Each of the 41 homes will be distinctive, though the subdivision will have a cohesive overall look. But while every home has its own special touches, those touches almost always come from the developer rather than the future owners.

“We’re unique as a company,” explains O’Grady, “We construct spec houses. We pick out everything: the colors, the fixtures, all nine yards in the house.”

In a world where everything is customizable, is that strategy a deterrent to buyers who want control over the finished product? O’Grady says it’s the opposite—that their method provides a service people didn’t even know they wanted.

“[Homebuyers] don’t have to spend their time picking lighting fixtures, picking plumbing fixtures, picking paint colors,” O’Grady tells us. “Initially it’s ‘What do you mean I can’t customize my house?’ [and turns] into ‘Oh my gosh, you guys obviously have done this before. This is actually exactly what we’re looking for.’”

A Look Inside

One recently-sold home on Waters Edge Drive is a 3,458-square-foot, four-bedroom, ranch-style home featuring three-and-a-half bathrooms and a finished lower level walkout that looks out over the bay. There’s plenty of room to park three cars, plus storage, in the attached garage. And as with every other home in Peninsula Shores, you get your own personal boat slip in the community’s private marina. It was priced at $2.35 million.

If you need a little more room, there’s a two-story, four-bedroom, four-and-a-half bath abode that comes in at 3,697 square feet. Along with its three-plus car garage, this model comes with 100 feet of direct access to East Bay, so water fun is only a few feet away at any time of the day or night. That bayside home carries a $4 million price tag.

O’Grady says each Peninsula Shores home has been designed to make the most of its unique location, with floor-to-ceiling windows, private balconies, and spacious decks. The gourmet kitchens feature top-of-the-line appliances, and the primary suites come with spa-like bathrooms, designer touches, and roomy walk-in closets. Spacious garages are heated with epoxied floors and floor drains.

Outside is quality landscaping with hardscape spaces and irrigation, plus a Generac generator powerful enough to serve the entire home in an emergency.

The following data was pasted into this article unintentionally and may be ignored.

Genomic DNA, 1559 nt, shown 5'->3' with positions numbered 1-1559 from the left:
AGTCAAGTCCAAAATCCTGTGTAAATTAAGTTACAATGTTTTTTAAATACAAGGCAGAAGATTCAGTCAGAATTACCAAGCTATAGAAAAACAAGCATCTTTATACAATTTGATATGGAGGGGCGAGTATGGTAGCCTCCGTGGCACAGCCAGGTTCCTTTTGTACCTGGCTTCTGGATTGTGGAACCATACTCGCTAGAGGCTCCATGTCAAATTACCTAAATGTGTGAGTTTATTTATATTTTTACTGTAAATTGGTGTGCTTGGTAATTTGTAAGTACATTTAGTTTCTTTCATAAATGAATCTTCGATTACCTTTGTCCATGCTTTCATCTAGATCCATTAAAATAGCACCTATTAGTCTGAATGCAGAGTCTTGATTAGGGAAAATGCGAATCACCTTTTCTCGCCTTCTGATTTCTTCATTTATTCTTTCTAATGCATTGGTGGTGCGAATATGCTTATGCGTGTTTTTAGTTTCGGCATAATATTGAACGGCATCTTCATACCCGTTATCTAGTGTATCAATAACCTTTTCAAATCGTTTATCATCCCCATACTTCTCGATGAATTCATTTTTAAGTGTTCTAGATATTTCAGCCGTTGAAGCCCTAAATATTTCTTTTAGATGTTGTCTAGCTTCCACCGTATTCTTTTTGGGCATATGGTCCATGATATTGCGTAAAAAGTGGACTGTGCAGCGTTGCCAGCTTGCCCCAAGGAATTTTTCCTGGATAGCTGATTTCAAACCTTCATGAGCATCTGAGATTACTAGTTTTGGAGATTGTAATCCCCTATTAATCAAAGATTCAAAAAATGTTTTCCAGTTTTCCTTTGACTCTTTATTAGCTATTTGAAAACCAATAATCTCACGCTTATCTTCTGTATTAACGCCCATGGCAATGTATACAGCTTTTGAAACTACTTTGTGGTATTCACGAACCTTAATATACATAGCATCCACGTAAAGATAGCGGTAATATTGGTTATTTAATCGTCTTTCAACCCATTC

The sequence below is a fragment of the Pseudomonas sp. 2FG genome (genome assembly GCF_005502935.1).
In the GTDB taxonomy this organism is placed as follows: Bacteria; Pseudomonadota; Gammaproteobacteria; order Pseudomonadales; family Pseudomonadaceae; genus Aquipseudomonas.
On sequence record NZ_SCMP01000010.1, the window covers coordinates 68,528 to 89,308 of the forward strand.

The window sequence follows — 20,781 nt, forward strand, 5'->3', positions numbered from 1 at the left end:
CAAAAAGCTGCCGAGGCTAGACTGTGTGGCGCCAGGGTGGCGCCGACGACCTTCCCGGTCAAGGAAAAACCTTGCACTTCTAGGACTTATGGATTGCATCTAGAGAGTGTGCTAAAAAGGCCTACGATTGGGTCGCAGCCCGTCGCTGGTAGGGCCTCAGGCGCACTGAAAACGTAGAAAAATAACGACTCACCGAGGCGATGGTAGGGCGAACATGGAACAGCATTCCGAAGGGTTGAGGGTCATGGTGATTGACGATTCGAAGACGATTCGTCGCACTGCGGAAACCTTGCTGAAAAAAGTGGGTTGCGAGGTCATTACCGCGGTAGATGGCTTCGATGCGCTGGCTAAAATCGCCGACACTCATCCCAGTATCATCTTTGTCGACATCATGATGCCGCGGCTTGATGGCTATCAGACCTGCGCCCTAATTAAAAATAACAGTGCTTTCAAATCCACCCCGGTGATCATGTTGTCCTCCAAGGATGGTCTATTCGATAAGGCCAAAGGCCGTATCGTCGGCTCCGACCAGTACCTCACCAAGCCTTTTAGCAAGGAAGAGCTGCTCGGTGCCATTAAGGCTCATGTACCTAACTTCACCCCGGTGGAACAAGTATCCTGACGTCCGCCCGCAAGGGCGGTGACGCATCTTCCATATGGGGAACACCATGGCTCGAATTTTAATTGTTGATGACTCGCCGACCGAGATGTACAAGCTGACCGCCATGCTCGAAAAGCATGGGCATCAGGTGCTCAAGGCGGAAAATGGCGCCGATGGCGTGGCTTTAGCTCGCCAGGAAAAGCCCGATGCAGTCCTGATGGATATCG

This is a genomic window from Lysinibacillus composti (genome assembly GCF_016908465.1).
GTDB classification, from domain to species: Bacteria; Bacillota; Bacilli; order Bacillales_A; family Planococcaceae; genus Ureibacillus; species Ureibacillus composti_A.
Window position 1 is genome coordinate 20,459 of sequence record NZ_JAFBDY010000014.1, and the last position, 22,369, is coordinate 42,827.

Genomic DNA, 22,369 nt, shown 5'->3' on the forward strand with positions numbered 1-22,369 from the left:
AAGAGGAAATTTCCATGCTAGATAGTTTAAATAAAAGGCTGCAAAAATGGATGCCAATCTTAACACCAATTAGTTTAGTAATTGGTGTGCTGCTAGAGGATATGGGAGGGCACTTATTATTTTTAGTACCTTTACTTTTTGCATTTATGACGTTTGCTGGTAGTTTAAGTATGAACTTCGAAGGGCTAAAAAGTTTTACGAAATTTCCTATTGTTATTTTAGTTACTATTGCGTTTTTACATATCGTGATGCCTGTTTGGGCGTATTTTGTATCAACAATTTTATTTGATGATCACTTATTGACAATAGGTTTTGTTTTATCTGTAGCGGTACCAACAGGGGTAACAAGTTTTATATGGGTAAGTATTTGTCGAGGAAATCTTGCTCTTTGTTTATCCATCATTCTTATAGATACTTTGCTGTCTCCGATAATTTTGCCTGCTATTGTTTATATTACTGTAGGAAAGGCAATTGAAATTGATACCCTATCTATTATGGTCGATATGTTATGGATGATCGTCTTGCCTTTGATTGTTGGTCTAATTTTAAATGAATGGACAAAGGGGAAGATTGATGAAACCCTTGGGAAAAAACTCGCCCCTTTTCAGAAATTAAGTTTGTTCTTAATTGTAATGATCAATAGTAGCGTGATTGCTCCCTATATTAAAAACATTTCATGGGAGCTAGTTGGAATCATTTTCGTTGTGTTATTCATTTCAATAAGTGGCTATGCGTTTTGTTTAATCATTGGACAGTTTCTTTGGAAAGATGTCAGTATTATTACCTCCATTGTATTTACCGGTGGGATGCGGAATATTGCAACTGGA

A Growing Demand

The attention to detail and high-end finishes seem to be paying off when it comes to sales. O’Grady describes the turnaround from when a house hits the market to when it is sold as “quick.”

“Fortunately, we don’t have any lingering inventory,” he says.

The houses are usually put on the market once the drywall is up, but they’ve been sold at all different stages of the building process. No matter when they are available for a Zillow search, one thing remains constant: The homes are selling at or near their list prices.

“Prices range from $2.2 million to $4 million, depending on size and location of the lot,” explains O’Grady. “They’re all about half-acre lots.”

Each homeowner is also responsible for $3,000 annual dues and an additional $500 a year for homes that are linked to the community septic system. Dues cover common area landscaping and upkeep, seasonal dock installation and removal, snow plowing, and more.

So who is moving into the new neighborhood? We asked O’Grady who he sees as the target market for Peninsula Shores and who has purchased a home so far.

“We’ve had a great combination of people locally, of people that have never been to Traverse City before, of people that have grown up in Traverse City and moved elsewhere and want to come back,” he says. “Our youngest homeowners are in their 20s. Our oldest homeowners are probably in their mid-60s.”

What ties all those different groups together, beyond the means to buy into the community? “At the end of the day everybody wants to enjoy a view and a boat on the water,” O’Grady says. “And that just happens to be what we’re able to provide at that subdivision.”